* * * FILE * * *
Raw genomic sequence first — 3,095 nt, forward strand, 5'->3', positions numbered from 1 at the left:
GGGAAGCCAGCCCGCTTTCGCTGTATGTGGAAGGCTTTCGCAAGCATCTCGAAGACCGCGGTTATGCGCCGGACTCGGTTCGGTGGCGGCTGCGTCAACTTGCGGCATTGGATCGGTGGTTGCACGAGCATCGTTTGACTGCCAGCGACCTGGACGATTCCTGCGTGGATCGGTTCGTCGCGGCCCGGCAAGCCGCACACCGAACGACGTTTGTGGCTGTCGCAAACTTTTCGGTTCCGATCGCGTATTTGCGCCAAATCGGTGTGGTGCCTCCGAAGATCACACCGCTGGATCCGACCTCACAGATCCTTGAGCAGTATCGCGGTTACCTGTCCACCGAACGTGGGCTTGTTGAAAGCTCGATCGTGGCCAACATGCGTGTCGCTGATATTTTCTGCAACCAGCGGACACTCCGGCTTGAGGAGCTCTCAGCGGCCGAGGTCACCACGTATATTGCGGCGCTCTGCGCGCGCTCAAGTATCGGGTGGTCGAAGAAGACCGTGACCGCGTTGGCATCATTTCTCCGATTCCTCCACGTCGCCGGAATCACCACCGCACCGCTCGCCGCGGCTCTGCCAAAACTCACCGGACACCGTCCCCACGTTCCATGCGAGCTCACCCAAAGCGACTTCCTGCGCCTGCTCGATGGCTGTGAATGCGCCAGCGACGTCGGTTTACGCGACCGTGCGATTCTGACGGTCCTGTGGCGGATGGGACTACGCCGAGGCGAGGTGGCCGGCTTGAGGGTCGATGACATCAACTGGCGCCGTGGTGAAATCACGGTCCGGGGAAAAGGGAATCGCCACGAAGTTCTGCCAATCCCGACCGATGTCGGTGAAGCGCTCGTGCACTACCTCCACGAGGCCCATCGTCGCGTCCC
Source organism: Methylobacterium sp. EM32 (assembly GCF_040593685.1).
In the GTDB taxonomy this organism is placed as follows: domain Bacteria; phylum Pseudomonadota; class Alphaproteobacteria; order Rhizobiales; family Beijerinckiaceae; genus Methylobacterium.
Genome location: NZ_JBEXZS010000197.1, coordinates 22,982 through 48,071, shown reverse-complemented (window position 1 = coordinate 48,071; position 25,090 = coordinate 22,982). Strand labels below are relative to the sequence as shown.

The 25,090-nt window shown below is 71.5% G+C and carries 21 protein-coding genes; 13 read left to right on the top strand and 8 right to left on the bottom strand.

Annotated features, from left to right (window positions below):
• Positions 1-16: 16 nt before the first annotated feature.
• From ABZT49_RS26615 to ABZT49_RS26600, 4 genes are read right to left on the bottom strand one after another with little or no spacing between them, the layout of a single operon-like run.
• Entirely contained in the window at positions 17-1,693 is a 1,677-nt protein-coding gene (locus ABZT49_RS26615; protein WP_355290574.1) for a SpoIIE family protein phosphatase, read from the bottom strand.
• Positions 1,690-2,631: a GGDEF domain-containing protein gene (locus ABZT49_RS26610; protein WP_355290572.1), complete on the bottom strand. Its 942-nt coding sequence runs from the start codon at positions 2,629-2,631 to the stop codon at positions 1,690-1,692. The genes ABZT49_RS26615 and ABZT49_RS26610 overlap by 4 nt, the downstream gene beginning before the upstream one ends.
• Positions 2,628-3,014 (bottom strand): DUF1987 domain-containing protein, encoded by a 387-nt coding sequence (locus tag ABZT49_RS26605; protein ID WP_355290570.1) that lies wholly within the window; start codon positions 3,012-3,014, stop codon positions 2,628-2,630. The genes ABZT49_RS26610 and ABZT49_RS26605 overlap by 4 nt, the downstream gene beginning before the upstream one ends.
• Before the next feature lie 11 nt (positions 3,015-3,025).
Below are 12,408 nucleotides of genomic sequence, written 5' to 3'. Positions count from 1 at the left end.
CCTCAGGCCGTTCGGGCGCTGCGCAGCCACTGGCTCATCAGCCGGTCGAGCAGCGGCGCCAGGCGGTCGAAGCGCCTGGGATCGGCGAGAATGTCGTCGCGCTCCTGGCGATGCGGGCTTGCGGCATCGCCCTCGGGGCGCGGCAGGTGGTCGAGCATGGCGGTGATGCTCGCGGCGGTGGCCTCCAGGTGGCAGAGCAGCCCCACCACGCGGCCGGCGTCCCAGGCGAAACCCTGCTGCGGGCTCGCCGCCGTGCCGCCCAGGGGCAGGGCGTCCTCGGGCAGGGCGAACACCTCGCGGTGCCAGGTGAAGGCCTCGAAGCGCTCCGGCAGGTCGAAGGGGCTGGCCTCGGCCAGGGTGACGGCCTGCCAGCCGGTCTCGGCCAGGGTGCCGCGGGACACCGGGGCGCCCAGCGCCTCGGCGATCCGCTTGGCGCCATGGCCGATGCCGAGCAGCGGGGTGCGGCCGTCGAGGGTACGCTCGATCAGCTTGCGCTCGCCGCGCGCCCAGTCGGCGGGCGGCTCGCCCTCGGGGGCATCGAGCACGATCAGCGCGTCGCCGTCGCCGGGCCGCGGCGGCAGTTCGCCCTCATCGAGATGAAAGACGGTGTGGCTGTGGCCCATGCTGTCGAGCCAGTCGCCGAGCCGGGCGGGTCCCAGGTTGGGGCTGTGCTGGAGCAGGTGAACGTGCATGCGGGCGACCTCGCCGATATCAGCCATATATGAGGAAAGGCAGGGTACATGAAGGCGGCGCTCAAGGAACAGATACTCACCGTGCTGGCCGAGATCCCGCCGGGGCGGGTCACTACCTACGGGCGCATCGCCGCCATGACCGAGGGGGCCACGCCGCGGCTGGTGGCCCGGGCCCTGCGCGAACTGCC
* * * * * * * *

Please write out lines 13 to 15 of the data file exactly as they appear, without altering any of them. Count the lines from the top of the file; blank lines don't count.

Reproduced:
• Before the next feature lie 11 nt (positions 3,015-3,025).
Below are 12,408 nucleotides of genomic sequence, written 5' to 3'. Positions count from 1 at the left end.
CCTCAGGCCGTTCGGGCGCTGCGCAGCCACTGGCTCATCAGCCGGTCGAGCAGCGGCGCCAGGCGGTCGAAGCGCCTGGGATCGGCGAGAATGTCGTCGCGCTCCTGGCGATGCGGGCTTGCGGCATCGCCCTCGGGGCGCGGCAGGTGGTCGAGCATGGCGGTGATGCTCGCGGCGGTGGCCTCCAGGTGGCAGAGCAGCCCCACCACGCGGCCGGCGTCCCAGGCGAAACCCTGCTGCGGGCTCGCCGCCGTGCCGCCCAGGGGCAGGGCGTCCTCGGGCAGGGCGAACACCTCGCGGTGCCAGGTGAAGGCCTCGAAGCGCTCCGGCAGGTCGAAGGGGCTGGCCTCGGCCAGGGTGACGGCCTGCCAGCCGGTCTCGGCCAGGGTGCCGCGGGACACCGGGGCGCCCAGCGCCTCGGCGATCCGCTTGGCGCCATGGCCGATGCCGAGCAGCGGGGTGCGGCCGTCGAGGGTACGCTCGATCAGCTTGCGCTCGCCGCGCGCCCAGTCGGCGGGCGGCTCGCCCTCGGGGGCATCGAGCACGATCAGCGCGTCGCCGTCGCCGGGCCGCGGCGGCAGTTCGCCCTCATCGAGATGAAAGACGGTGTGGCTGTGGCCCATGCTGTCGAGCCAGTCGCCGAGCCGGGCGGGTCCCAGGTTGGGGCTGTGCTGGAGCAGGTGAACGTGCATGCGGGCGACCTCGCCGATATCAGCCATATATGAGGAAAGGCAGGGTACATGAAGGCGGCGCTCAAGGAACAGATACTCACCGTGCTGGCCGAGATCCCGCCGGGGCGGGTCACTACCTACGGGCGCATCGCCGCCATGACCGAGGGGGCCACGCCGCGGCTGGTGGCCCGGGCCCTGCGCGAACTGCC